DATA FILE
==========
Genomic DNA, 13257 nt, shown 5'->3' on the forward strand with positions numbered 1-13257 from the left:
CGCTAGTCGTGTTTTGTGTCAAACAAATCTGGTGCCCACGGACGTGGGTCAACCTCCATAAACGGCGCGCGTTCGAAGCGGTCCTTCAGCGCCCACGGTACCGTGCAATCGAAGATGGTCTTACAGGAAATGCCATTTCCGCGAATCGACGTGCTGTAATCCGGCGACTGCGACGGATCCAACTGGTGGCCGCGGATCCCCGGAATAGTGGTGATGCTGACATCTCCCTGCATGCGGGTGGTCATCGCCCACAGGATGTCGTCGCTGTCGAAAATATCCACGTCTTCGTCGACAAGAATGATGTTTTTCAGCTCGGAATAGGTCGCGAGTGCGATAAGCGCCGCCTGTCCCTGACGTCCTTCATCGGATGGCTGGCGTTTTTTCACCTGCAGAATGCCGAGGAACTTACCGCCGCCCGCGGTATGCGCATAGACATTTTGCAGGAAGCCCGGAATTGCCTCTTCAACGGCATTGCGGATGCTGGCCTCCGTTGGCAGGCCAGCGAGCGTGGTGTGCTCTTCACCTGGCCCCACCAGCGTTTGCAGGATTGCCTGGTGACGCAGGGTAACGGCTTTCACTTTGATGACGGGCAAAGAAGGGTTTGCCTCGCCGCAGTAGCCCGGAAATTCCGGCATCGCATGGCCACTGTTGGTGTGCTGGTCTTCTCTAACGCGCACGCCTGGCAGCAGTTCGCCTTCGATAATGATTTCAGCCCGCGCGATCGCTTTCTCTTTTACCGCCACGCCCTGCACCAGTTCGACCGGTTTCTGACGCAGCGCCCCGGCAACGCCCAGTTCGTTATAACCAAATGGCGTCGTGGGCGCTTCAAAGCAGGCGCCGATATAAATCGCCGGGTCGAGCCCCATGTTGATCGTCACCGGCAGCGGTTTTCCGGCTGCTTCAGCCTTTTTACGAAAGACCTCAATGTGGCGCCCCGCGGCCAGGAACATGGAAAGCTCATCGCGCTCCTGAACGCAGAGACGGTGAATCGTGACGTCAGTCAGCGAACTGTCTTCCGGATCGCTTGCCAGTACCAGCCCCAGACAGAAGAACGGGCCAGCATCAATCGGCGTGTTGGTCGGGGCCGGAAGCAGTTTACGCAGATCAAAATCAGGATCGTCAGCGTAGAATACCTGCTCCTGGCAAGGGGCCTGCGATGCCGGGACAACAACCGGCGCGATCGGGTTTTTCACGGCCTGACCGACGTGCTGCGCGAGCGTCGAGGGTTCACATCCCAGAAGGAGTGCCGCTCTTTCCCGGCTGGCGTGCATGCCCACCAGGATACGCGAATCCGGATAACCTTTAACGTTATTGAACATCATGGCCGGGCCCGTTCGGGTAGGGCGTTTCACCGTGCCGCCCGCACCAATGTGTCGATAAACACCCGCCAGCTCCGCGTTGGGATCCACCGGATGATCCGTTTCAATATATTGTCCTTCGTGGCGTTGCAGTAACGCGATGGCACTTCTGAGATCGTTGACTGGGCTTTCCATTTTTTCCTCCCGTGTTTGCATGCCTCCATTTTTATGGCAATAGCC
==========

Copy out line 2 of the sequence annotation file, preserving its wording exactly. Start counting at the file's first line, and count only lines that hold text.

CGCTAGTCGTGTTTTGTGTCAAACAAATCTGGTGCCCACGGACGTGGGTCAACCTCCATAAACGGCGCGCGTTCGAAGCGGTCCTTCAGCGCCCACGGTACCGTGCAATCGAAGATGGTCTTACAGGAAATGCCATTTCCGCGAATCGACGTGCTGTAATCCGGCGACTGCGACGGATCCAACTGGTGGCCGCGGATCCCCGGAATAGTGGTGATGCTGACATCTCCCTGCATGCGGGTGGTCATCGCCCACAGGATGTCGTCGCTGTCGAAAATATCCACGTCTTCGTCGACAAGAATGATGTTTTTCAGCTCGGAATAGGTCGCGAGTGCGATAAGCGCCGCCTGTCCCTGACGTCCTTCATCGGATGGCTGGCGTTTTTTCACCTGCAGAATGCCGAGGAACTTACCGCCGCCCGCGGTATGCGCATAGACATTTTGCAGGAAGCCCGGAATTGCCTCTTCAACGGCATTGCGGATGCTGGCCTCCGTTGGCAGGCCAGCGAGCGTGGTGTGCTCTTCACCTGGCCCCACCAGCGTTTGCAGGATTGCCTGGTGACGCAGGGTAACGGCTTTCACTTTGATGACGGGCAAAGAAGGGTTTGCCTCGCCGCAGTAGCCCGGAAATTCCGGCATCGCATGGCCACTGTTGGTGTGCTGGTCTTCTCTAACGCGCACGCCTGGCAGCAGTTCGCCTTCGATAATGATTTCAGCCCGCGCGATCGCTTTCTCTTTTACCGCCACGCCCTGCACCAGTTCGACCGGTTTCTGACGCAGCGCCCCGGCAACGCCCAGTTCGTTATAACCAAATGGCGTCGTGGGCGCTTCAAAGCAGGCGCCGATATAAATCGCCGGGTCGAGCCCCATGTTGATCGTCACCGGCAGCGGTTTTCCGGCTGCTTCAGCCTTTTTACGAAAGACCTCAATGTGGCGCCCCGCGGCCAGGAACATGGAAAGCTCATCGCGCTCCTGAACGCAGAGACGGTGAATCGTGACGTCAGTCAGCGAACTGTCTTCCGGATCGCTTGCCAGTACCAGCCCCAGACAGAAGAACGGGCCAGCATCAATCGGCGTGTTGGTCGGGGCCGGAAGCAGTTTACGCAGATCAAAATCAGGATCGTCAGCGTAGAATACCTGCTCCTGGCAAGGGGCCTGCGATGCCGGGACAACAACCGGCGCGATCGGGTTTTTCACGGCCTGACCGACGTGCTGCGCGAGCGTCGAGGGTTCACATCCCAGAAGGAGTGCCGCTCTTTCCCGGCTGGCGTGCATGCCCACCAGGATACGCGAATCCGGATAACCTTTAACGTTATTGAACATCATGGCCGGGCCCGTTCGGGTAGGGCGTTTCACCGTGCCGCCCGCACCAATGTGTCGATAAACACCCGCCAGCTCCGCGTTGGGATCCACCGGATGATCCGTTTCAATATATTGTCCTTCGTGGCGTTGCAGTAACGCGATGGCACTTCTGAGATCGTTGACTGGGCTTTCCATTTTTTCCTCCCGTGTTTGCATGCCTCCATTTTTATGGCAATAGCC